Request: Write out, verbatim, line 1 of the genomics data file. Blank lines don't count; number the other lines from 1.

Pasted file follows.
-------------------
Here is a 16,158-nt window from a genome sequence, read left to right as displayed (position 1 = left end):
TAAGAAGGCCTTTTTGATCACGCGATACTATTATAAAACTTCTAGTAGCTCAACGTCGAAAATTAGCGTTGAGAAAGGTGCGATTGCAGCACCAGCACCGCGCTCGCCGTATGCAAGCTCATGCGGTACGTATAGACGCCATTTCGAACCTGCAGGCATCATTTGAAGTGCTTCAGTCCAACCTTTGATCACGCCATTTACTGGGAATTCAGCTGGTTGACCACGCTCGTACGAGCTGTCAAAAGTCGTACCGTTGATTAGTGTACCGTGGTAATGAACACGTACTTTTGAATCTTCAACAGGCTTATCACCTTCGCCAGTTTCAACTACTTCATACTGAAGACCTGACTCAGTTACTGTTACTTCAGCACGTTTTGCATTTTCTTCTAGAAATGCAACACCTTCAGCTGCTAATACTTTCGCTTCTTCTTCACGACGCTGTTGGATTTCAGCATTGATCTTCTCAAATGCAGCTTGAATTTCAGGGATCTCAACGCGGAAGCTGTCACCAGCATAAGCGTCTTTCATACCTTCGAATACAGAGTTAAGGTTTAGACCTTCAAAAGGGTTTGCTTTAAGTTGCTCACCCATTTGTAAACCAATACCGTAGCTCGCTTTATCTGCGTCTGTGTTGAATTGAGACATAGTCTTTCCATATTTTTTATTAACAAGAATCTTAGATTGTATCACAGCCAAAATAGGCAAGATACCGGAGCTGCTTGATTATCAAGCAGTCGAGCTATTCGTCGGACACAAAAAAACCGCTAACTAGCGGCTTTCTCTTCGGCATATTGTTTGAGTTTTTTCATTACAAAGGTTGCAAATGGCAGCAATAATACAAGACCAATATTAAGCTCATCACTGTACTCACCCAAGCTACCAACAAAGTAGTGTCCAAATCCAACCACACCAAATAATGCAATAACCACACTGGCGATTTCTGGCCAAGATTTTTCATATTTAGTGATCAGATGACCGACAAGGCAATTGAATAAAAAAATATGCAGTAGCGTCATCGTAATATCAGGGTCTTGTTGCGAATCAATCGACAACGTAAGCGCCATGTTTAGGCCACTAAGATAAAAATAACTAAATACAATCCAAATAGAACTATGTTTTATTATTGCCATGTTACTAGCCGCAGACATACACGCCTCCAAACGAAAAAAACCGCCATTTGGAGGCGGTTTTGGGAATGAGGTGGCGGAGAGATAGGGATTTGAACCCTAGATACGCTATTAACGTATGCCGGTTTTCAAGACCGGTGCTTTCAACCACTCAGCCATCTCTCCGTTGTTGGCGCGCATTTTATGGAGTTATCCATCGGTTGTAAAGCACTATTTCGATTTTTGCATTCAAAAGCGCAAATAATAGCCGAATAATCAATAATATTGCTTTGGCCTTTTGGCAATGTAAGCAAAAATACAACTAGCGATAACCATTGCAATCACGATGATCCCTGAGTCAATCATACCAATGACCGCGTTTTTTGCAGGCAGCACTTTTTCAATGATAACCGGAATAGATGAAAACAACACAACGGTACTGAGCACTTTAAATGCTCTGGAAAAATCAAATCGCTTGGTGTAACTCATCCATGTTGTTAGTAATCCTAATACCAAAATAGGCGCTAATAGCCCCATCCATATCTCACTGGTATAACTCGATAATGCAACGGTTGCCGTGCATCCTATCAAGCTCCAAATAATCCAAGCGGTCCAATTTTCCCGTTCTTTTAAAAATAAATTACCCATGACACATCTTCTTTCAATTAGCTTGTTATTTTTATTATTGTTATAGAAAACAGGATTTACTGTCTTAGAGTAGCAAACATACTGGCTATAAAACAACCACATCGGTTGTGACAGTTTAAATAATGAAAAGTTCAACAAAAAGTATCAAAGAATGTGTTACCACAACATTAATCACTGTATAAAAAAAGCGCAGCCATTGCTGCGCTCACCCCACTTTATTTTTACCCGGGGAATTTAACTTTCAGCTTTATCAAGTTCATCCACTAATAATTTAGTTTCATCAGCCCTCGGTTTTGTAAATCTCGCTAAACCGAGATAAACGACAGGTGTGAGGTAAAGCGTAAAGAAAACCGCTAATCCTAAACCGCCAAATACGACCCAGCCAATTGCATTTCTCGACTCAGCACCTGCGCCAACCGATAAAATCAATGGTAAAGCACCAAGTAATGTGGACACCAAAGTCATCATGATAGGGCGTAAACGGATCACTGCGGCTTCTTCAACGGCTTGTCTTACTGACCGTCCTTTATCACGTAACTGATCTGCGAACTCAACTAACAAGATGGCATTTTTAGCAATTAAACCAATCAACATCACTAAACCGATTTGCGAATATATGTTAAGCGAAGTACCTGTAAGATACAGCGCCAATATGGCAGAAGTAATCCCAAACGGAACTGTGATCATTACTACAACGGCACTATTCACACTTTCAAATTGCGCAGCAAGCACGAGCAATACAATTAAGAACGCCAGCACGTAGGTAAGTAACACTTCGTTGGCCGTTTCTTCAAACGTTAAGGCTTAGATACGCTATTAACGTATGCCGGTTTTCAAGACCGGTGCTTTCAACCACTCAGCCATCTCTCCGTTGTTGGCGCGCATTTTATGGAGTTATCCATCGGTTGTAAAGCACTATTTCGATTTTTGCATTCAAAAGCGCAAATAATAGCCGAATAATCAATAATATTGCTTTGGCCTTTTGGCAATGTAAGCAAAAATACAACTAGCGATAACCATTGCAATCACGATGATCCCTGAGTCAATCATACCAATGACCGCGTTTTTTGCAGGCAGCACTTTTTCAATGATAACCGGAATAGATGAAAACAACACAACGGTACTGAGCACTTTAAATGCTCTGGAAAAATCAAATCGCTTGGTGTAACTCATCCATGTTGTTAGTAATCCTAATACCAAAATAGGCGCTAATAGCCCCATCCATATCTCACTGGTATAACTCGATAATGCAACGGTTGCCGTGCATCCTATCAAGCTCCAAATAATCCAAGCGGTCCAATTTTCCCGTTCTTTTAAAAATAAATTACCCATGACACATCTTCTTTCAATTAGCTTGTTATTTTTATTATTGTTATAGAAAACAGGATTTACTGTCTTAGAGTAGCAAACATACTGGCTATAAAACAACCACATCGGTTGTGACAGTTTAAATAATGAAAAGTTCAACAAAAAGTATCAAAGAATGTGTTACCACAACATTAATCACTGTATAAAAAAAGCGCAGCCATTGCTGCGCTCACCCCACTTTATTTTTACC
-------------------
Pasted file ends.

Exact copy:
Here is a 16,158-nt window from a genome sequence, read left to right as displayed (position 1 = left end):